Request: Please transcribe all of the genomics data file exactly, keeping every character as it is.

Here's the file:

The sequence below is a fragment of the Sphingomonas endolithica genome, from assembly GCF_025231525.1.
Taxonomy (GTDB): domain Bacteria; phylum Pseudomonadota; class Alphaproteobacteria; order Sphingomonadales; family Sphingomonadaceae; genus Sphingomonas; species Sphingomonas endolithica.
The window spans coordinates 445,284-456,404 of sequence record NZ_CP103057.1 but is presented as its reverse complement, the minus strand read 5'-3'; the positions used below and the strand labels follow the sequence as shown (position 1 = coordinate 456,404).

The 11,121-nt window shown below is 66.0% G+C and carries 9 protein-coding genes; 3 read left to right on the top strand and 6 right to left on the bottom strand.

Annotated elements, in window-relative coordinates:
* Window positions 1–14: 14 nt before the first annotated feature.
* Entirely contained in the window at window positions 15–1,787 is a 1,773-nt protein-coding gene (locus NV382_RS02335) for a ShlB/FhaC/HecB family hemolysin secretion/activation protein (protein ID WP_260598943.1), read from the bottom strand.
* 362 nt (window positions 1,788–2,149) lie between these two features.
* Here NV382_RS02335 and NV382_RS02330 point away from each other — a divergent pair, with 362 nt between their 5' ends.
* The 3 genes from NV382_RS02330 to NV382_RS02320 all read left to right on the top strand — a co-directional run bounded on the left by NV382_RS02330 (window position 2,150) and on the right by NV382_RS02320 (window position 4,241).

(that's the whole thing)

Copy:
The sequence below is a fragment of the Sphingomonas endolithica genome, from assembly GCF_025231525.1.
Taxonomy (GTDB): domain Bacteria; phylum Pseudomonadota; class Alphaproteobacteria; order Sphingomonadales; family Sphingomonadaceae; genus Sphingomonas; species Sphingomonas endolithica.
The window spans coordinates 445,284-456,404 of sequence record NZ_CP103057.1 but is presented as its reverse complement, the minus strand read 5'-3'; the positions used below and the strand labels follow the sequence as shown (position 1 = coordinate 456,404).

The 11,121-nt window shown below is 66.0% G+C and carries 9 protein-coding genes; 3 read left to right on the top strand and 6 right to left on the bottom strand.

Annotated elements, in window-relative coordinates:
* Window positions 1–14: 14 nt before the first annotated feature.
* Entirely contained in the window at window positions 15–1,787 is a 1,773-nt protein-coding gene (locus NV382_RS02335) for a ShlB/FhaC/HecB family hemolysin secretion/activation protein (protein ID WP_260598943.1), read from the bottom strand.
* 362 nt (window positions 1,788–2,149) lie between these two features.
* Here NV382_RS02335 and NV382_RS02330 point away from each other — a divergent pair, with 362 nt between their 5' ends.
* The 3 genes from NV382_RS02330 to NV382_RS02320 all read left to right on the top strand — a co-directional run bounded on the left by NV382_RS02330 (window position 2,150) and on the right by NV382_RS02320 (window position 4,241).